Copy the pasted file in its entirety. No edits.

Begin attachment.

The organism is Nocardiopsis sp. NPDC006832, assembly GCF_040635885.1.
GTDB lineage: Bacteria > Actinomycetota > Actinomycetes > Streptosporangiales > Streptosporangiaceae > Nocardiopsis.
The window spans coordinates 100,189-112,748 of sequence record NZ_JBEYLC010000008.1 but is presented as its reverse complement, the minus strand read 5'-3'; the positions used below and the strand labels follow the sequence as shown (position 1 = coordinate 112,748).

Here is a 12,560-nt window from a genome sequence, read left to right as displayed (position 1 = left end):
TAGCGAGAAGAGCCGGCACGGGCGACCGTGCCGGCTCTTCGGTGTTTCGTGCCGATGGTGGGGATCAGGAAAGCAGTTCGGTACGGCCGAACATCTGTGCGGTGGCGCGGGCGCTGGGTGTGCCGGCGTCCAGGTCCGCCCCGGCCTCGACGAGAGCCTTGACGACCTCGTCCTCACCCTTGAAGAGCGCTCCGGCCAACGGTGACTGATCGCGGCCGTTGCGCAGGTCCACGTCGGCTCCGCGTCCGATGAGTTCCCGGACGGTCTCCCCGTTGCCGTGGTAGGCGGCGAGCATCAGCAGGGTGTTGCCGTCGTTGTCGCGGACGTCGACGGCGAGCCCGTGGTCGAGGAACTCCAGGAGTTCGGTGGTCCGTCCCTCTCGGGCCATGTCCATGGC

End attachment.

The organism is Nocardiopsis sp. NPDC006832, assembly GCF_040635885.1.
GTDB lineage: Bacteria > Actinomycetota > Actinomycetes > Streptosporangiales > Streptosporangiaceae > Nocardiopsis.
The window spans coordinates 100,189-112,748 of sequence record NZ_JBEYLC010000008.1 but is presented as its reverse complement, the minus strand read 5'-3'; the positions used below and the strand labels follow the sequence as shown (position 1 = coordinate 112,748).

Here is a 12,560-nt window from a genome sequence, read left to right as displayed (position 1 = left end):
TAGCGAGAAGAGCCGGCACGGGCGACCGTGCCGGCTCTTCGGTGTTTCGTGCCGATGGTGGGGATCAGGAAAGCAGTTCGGTACGGCCGAACATCTGTGCGGTGGCGCGGGCGCTGGGTGTGCCGGCGTCCAGGTCCGCCCCGGCCTCGACGAGAGCCTTGACGACCTCGTCCTCACCCTTGAAGAGCGCTCCGGCCAACGGTGACTGATCGCGGCCGTTGCGCAGGTCCACGTCGGCTCCGCGTCCGATGAGTTCCCGGACGGTCTCCCCGTTGCCGTGGTAGGCGGCGAGCATCAGCAGGGTGTTGCCGTCGTTGTCGCGGACGTCGACGGCGAGCCCGTGGTCGAGGAACTCCAGGAGTTCGGTGGTCCGTCCCTCTCGGGCCATGTCCATGGC